1985, Kyu Sakamoto was killed in a plane crash when JAL Flight 123, a 747, crashed and burned on a thickly wooded mountain about 60 miles northwest of Tokyo. He was 43. He had the 1963 US No.1 & UK No.6 single ‘Sukiyaki’, the first Japanese artist to hit the top of the US singles chart.

1986, Prince started a run of five nights at Wembley Arena, London, his first UK shows for five years.

1989, The two day Moscow Music Peace Festival was held at The Lenin Stadium in Moscow, Russia. Western Acts who appeared included Motley Crue, Ozzy Osbourne, Bon Jovi, Skid Row and The Scorpions. This was the first time that an audience had been allowed to stand up and dance at a stadium rock concert in the Soviet Union. Previous to this, all concerts had to be seated.

1991, Bryan Adams started the fourth of sixteen weeks at No.1 on the UK single chart with ‘(Everything I Do), I Do It For You’.

1996, Alanis Morissette appeared at the Darien Lake Performing Arts Center, Buffalo, New York with Radiohead as support.

2000, During an outdoor gig in Mancos, California as 38 Special were mid-set, the wind took hold of an overhead canopy and brought down ten tons of equipment onto the stage. The drum kit was completely crushed, but no one was seriously injured.

2001, Atomic Kitten went to No.1 on the UK album chart with their debut release ‘Right Now’. UK rappers So Solid Crew scored their first UK No.1 single with ’21 Seconds.’

2003, Lee Ryan from Blue was arrested whilst driving a Porsche around central London and was charged with drink driving. Ryan had spent the night knocking back drinks at Browns night-club in Covent Garden with his cousin and a record company executive. After annoying others in the club with rowdiness, and his cousin’s throwing up in the VIP area, bouncers threw Lee out. Police pulled the star over just after 4am on Tower Bridge Road and breath tests showed him to be twice over the legal drinking limit.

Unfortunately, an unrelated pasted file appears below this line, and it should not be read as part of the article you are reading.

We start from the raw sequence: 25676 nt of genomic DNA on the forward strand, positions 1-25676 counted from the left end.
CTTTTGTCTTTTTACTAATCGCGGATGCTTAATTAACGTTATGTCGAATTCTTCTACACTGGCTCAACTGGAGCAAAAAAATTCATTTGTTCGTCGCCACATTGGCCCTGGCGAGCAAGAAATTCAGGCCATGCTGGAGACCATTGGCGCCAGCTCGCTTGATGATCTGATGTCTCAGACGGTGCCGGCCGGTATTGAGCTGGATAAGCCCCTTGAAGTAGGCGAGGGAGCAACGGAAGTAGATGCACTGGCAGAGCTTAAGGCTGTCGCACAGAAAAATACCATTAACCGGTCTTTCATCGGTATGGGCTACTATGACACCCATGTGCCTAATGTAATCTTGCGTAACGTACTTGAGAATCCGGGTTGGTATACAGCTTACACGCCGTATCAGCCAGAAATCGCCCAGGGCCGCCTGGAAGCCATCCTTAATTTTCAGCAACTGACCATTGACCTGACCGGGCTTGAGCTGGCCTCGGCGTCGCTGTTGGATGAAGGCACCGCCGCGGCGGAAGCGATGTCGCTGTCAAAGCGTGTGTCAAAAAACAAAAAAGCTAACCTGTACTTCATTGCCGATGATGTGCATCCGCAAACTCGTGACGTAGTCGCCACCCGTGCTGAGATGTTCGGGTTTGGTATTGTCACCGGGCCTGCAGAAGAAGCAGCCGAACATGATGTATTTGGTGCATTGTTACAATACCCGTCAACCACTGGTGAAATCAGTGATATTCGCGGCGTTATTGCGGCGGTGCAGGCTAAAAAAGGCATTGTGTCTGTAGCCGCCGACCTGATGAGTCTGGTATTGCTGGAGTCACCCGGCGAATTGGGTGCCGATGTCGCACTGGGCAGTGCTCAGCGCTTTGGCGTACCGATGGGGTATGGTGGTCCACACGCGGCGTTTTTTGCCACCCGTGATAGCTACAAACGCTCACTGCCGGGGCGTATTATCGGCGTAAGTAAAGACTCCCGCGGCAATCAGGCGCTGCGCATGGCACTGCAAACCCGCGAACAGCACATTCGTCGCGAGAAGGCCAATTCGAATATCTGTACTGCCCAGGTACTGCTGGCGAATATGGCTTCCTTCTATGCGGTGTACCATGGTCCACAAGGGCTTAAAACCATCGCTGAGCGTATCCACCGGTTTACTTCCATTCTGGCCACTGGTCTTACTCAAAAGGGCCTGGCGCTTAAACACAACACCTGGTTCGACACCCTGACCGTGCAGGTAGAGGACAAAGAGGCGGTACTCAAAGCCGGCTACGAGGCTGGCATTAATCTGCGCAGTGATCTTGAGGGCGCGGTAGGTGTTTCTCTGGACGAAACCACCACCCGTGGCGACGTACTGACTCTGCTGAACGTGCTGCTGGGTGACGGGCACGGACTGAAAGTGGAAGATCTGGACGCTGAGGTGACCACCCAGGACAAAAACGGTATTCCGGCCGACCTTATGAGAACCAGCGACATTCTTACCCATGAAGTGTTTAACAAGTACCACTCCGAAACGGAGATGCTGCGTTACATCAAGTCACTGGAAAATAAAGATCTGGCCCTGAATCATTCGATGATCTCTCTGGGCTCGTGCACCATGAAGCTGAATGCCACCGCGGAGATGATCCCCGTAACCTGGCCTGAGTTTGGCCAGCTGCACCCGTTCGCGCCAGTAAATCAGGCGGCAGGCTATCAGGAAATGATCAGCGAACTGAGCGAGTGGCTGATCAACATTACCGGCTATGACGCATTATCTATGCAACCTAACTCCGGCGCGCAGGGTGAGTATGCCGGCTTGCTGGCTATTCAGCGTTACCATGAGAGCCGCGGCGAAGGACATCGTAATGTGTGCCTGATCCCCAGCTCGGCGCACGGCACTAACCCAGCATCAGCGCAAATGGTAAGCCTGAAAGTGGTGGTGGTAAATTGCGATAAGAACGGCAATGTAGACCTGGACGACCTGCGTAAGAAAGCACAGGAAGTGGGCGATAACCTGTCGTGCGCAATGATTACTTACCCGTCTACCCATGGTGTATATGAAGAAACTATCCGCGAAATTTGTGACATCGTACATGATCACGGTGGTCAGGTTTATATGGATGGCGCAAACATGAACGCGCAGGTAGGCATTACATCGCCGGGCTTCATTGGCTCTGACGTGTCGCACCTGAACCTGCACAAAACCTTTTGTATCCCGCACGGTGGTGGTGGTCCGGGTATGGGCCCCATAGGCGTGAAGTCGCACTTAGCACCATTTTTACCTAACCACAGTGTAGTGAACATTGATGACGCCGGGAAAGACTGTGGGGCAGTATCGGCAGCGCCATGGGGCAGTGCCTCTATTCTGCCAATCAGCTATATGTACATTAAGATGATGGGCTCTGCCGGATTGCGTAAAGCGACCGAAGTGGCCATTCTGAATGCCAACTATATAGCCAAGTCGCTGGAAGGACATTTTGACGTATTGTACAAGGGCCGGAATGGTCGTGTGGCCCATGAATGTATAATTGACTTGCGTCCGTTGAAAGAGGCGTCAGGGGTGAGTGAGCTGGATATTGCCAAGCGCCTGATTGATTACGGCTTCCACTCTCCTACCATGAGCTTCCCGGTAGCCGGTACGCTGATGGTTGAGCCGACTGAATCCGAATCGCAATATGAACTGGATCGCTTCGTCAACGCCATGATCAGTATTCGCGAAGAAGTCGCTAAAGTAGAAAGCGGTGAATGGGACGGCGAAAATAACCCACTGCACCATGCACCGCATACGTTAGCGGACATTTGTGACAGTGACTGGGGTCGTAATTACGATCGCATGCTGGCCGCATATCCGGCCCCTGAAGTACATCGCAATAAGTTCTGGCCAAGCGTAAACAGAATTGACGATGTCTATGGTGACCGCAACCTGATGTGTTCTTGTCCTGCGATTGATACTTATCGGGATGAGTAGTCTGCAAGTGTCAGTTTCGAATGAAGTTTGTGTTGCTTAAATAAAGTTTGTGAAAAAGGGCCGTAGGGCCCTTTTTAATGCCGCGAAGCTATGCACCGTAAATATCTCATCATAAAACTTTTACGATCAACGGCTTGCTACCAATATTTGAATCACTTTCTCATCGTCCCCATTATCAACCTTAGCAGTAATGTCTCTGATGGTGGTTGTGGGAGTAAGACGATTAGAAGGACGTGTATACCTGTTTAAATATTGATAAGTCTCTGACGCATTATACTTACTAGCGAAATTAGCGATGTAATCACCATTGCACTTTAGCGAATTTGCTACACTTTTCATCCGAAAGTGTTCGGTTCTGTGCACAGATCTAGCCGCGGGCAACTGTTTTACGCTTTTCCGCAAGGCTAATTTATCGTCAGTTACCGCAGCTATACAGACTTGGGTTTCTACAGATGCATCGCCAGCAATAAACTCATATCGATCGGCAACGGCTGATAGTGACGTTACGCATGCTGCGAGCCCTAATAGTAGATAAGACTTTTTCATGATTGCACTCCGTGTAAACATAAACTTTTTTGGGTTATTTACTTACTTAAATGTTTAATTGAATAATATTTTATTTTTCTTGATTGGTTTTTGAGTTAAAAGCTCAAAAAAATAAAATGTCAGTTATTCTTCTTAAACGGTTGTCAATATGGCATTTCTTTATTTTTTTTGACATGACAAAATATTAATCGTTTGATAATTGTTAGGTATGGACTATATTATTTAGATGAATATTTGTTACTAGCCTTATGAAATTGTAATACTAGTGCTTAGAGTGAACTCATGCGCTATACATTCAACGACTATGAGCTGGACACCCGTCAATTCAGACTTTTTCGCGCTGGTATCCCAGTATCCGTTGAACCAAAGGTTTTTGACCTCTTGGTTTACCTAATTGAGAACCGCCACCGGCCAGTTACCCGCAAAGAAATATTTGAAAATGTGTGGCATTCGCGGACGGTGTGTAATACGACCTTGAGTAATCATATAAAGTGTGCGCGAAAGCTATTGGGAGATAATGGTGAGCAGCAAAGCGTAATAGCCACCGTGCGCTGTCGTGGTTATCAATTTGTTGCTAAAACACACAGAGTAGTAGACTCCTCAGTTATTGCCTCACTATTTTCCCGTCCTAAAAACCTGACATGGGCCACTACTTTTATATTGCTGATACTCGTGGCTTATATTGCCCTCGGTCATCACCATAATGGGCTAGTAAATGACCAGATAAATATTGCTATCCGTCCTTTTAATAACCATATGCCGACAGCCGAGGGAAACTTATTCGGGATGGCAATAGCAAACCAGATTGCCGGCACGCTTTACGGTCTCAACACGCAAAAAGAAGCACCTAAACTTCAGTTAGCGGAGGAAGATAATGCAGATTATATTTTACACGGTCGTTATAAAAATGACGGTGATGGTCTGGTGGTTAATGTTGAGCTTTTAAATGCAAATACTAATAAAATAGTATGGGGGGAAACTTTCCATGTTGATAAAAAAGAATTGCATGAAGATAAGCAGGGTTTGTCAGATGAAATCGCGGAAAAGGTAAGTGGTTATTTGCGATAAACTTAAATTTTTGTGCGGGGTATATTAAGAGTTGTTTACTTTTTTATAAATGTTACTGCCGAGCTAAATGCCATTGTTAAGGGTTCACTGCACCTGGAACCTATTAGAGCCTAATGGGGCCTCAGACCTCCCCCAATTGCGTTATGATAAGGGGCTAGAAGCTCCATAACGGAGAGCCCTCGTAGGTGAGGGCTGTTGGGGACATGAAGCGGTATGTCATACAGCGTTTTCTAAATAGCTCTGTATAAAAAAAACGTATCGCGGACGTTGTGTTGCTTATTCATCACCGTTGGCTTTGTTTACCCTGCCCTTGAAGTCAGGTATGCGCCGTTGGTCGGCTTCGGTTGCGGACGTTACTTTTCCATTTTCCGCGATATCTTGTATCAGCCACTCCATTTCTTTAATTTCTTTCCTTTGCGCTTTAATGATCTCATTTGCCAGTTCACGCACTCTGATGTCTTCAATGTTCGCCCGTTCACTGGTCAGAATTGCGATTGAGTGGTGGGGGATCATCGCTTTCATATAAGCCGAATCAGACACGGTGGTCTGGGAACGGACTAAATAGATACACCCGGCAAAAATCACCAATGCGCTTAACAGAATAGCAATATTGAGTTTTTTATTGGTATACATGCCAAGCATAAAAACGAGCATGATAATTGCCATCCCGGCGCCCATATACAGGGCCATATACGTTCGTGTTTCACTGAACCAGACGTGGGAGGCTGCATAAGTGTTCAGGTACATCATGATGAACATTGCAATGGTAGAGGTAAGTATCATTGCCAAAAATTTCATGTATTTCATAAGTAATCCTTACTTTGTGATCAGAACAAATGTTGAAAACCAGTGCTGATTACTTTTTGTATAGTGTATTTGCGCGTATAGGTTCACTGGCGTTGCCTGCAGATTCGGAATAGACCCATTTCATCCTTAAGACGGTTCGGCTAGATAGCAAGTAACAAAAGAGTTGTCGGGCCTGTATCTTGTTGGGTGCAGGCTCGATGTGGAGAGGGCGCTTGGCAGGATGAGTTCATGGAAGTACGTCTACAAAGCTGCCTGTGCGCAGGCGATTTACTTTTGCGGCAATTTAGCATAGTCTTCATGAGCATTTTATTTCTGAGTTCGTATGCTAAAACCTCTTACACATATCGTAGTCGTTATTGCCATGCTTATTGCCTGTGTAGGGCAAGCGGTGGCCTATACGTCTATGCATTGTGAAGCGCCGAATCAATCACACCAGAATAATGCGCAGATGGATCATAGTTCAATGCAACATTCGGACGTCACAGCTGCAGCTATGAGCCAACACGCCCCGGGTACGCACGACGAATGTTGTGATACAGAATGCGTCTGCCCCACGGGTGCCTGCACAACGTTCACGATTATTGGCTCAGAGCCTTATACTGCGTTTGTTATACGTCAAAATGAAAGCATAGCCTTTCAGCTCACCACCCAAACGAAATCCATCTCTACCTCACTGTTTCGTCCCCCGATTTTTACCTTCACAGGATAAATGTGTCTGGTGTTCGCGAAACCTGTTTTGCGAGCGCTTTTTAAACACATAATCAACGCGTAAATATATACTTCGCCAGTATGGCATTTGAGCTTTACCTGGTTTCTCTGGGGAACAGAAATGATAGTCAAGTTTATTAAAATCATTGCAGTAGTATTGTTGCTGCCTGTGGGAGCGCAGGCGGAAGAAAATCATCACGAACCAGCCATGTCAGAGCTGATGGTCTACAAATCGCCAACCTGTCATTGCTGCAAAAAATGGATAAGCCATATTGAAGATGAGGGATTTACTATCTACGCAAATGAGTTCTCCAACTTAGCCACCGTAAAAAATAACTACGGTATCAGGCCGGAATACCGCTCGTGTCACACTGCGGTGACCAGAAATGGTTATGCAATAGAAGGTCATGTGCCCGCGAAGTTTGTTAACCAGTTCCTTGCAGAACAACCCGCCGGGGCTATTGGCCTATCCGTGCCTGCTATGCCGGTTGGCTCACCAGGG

2006, Founding member of Destiny’s Child, LeToya was No.1 on the US album chart with her debut solo album ‘LeToya.’ It was released six years after being dismissed from the group and staying away from the spotlight.

2007, UK singer, songwriter Kate Nash went to No.1 on the UK album chart with her debut album ‘Made Of Bricks.’

2012, The London 2012 Olympics ended with a spectacular musical closing ceremony. The three-hour show featured some of the biggest names of British music from decades past, including the Spice Girls, George Michael, The Who, Take That, Muse, Jessie J, Emeli Sande, Elbow, Madness, The Pet Shop Boys, One Direction, Ray Davies, Liam Gallagher, and Brian May and Roger Taylor from Queen.